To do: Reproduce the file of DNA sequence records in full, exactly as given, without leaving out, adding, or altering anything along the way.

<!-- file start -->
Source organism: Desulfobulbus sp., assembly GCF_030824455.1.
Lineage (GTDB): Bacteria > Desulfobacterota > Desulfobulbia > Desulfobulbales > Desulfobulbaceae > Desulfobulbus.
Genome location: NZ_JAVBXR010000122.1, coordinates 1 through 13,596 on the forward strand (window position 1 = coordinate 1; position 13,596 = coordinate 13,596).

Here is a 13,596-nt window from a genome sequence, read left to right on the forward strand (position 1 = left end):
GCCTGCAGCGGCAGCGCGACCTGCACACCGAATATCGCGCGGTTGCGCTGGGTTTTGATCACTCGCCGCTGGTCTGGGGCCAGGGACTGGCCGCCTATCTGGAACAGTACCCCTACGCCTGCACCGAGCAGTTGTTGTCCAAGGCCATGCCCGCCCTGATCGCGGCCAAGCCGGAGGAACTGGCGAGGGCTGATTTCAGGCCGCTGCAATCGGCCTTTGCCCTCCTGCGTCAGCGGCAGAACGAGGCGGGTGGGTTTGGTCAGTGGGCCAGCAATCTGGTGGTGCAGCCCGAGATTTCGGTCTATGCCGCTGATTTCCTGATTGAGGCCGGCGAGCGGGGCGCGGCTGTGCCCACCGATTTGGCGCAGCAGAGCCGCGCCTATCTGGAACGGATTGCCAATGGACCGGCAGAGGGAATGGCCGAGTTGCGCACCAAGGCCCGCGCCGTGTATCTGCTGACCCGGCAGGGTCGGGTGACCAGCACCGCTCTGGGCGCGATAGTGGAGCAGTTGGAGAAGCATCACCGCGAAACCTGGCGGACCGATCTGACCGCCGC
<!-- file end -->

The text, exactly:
Source organism: Desulfobulbus sp., assembly GCF_030824455.1.
Lineage (GTDB): Bacteria > Desulfobacterota > Desulfobulbia > Desulfobulbales > Desulfobulbaceae > Desulfobulbus.
Genome location: NZ_JAVBXR010000122.1, coordinates 1 through 13,596 on the forward strand (window position 1 = coordinate 1; position 13,596 = coordinate 13,596).

Here is a 13,596-nt window from a genome sequence, read left to right on the forward strand (position 1 = left end):
GCCTGCAGCGGCAGCGCGACCTGCACACCGAATATCGCGCGGTTGCGCTGGGTTTTGATCACTCGCCGCTGGTCTGGGGCCAGGGACTGGCCGCCTATCTGGAACAGTACCCCTACGCCTGCACCGAGCAGTTGTTGTCCAAGGCCATGCCCGCCCTGATCGCGGCCAAGCCGGAGGAACTGGCGAGGGCTGATTTCAGGCCGCTGCAATCGGCCTTTGCCCTCCTGCGTCAGCGGCAGAACGAGGCGGGTGGGTTTGGTCAGTGGGCCAGCAATCTGGTGGTGCAGCCCGAGATTTCGGTCTATGCCGCTGATTTCCTGATTGAGGCCGGCGAGCGGGGCGCGGCTGTGCCCACCGATTTGGCGCAGCAGAGCCGCGCCTATCTGGAACGGATTGCCAATGGACCGGCAGAGGGAATGGCCGAGTTGCGCACCAAGGCCCGCGCCGTGTATCTGCTGACCCGGCAGGGTCGGGTGACCAGCACCGCTCTGGGCGCGATAGTGGAGCAGTTGGAGAAGCATCACCGCGAAACCTGGCGGACCGATCTGACCGCCGC